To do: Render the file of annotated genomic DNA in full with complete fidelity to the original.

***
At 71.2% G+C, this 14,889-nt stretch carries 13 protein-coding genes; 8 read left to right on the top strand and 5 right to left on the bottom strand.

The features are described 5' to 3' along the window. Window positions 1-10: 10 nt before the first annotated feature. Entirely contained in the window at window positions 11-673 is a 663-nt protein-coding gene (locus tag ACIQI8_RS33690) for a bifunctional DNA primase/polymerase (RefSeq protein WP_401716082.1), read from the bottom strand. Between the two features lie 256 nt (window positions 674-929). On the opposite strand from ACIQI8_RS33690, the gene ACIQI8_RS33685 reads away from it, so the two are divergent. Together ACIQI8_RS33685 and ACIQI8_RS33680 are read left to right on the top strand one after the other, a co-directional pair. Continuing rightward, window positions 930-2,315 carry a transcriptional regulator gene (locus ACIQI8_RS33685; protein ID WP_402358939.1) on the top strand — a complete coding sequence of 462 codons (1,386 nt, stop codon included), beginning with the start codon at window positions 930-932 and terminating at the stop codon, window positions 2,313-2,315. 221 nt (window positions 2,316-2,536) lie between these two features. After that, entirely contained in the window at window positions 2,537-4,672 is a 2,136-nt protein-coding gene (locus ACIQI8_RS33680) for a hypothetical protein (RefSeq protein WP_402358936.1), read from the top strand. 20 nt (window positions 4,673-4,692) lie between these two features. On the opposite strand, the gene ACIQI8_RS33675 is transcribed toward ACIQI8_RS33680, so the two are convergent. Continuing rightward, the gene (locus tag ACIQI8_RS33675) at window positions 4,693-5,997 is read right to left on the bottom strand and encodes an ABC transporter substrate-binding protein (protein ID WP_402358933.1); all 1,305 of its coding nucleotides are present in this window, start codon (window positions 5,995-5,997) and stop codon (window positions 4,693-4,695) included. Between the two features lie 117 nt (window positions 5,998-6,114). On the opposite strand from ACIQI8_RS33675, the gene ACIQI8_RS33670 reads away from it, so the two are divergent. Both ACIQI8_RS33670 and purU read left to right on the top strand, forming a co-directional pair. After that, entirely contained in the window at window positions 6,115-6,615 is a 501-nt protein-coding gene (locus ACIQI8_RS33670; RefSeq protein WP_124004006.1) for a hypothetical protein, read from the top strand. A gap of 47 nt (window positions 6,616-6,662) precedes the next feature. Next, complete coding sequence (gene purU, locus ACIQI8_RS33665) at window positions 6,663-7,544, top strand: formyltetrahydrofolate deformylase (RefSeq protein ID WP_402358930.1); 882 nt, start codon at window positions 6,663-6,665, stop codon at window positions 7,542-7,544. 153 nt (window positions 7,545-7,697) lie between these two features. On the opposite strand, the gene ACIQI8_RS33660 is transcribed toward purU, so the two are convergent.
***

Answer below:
At 71.2% G+C, this 14,889-nt stretch carries 13 protein-coding genes; 8 read left to right on the top strand and 5 right to left on the bottom strand.

The features are described 5' to 3' along the window. Window positions 1-10: 10 nt before the first annotated feature. Entirely contained in the window at window positions 11-673 is a 663-nt protein-coding gene (locus tag ACIQI8_RS33690) for a bifunctional DNA primase/polymerase (RefSeq protein WP_401716082.1), read from the bottom strand. Between the two features lie 256 nt (window positions 674-929). On the opposite strand from ACIQI8_RS33690, the gene ACIQI8_RS33685 reads away from it, so the two are divergent. Together ACIQI8_RS33685 and ACIQI8_RS33680 are read left to right on the top strand one after the other, a co-directional pair. Continuing rightward, window positions 930-2,315 carry a transcriptional regulator gene (locus ACIQI8_RS33685; protein ID WP_402358939.1) on the top strand — a complete coding sequence of 462 codons (1,386 nt, stop codon included), beginning with the start codon at window positions 930-932 and terminating at the stop codon, window positions 2,313-2,315. 221 nt (window positions 2,316-2,536) lie between these two features. After that, entirely contained in the window at window positions 2,537-4,672 is a 2,136-nt protein-coding gene (locus ACIQI8_RS33680) for a hypothetical protein (RefSeq protein WP_402358936.1), read from the top strand. 20 nt (window positions 4,673-4,692) lie between these two features. On the opposite strand, the gene ACIQI8_RS33675 is transcribed toward ACIQI8_RS33680, so the two are convergent. Continuing rightward, the gene (locus tag ACIQI8_RS33675) at window positions 4,693-5,997 is read right to left on the bottom strand and encodes an ABC transporter substrate-binding protein (protein ID WP_402358933.1); all 1,305 of its coding nucleotides are present in this window, start codon (window positions 5,995-5,997) and stop codon (window positions 4,693-4,695) included. Between the two features lie 117 nt (window positions 5,998-6,114). On the opposite strand from ACIQI8_RS33675, the gene ACIQI8_RS33670 reads away from it, so the two are divergent. Both ACIQI8_RS33670 and purU read left to right on the top strand, forming a co-directional pair. After that, entirely contained in the window at window positions 6,115-6,615 is a 501-nt protein-coding gene (locus ACIQI8_RS33670; RefSeq protein WP_124004006.1) for a hypothetical protein, read from the top strand. A gap of 47 nt (window positions 6,616-6,662) precedes the next feature. Next, complete coding sequence (gene purU, locus ACIQI8_RS33665) at window positions 6,663-7,544, top strand: formyltetrahydrofolate deformylase (RefSeq protein ID WP_402358930.1); 882 nt, start codon at window positions 6,663-6,665, stop codon at window positions 7,542-7,544. 153 nt (window positions 7,545-7,697) lie between these two features. On the opposite strand, the gene ACIQI8_RS33660 is transcribed toward purU, so the two are convergent.